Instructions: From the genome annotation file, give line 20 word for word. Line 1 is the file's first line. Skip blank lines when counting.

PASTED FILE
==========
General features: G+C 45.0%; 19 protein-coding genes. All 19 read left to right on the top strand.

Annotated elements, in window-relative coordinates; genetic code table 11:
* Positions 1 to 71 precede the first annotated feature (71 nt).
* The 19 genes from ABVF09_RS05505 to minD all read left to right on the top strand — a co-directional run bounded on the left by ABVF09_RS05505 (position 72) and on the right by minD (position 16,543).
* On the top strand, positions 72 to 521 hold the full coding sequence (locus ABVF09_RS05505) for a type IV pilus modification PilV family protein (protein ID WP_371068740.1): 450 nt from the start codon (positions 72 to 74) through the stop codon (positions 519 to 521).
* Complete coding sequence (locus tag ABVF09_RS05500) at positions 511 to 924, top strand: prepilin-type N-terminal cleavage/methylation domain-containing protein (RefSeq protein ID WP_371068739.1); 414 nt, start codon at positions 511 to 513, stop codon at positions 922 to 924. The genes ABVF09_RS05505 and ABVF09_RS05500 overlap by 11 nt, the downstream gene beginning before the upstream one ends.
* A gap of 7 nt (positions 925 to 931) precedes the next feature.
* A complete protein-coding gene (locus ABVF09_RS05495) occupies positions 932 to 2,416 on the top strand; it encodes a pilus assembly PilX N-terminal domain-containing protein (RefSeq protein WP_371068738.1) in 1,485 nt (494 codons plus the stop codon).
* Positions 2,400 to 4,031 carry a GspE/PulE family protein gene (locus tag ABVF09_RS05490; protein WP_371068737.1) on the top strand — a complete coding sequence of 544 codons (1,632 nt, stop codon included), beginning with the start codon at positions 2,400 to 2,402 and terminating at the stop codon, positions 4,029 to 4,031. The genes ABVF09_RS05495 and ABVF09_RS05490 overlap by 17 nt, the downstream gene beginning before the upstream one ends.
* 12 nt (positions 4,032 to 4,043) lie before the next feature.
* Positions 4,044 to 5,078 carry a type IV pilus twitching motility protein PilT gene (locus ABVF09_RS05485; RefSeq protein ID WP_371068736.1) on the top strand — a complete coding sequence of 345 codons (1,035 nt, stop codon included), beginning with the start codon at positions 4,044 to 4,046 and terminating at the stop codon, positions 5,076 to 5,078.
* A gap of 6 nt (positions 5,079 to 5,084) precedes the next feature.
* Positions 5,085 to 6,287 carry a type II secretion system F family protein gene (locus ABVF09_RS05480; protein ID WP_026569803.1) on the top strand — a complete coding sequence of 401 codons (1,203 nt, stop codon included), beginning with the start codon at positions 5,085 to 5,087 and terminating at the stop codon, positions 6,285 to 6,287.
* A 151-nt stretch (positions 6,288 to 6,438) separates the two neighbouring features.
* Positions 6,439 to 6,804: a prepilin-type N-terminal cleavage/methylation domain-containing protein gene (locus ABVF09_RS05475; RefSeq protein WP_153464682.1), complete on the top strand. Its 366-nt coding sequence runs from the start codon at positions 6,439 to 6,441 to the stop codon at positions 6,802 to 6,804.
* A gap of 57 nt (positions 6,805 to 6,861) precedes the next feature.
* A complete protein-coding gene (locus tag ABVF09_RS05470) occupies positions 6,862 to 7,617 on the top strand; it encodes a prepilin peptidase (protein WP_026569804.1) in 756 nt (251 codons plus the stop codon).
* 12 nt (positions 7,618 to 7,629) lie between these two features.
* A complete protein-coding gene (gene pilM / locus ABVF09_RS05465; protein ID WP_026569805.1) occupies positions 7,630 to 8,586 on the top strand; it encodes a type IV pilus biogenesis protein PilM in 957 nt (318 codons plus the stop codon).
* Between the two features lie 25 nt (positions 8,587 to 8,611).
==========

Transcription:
* Between the two features lie 25 nt (positions 8,587 to 8,611).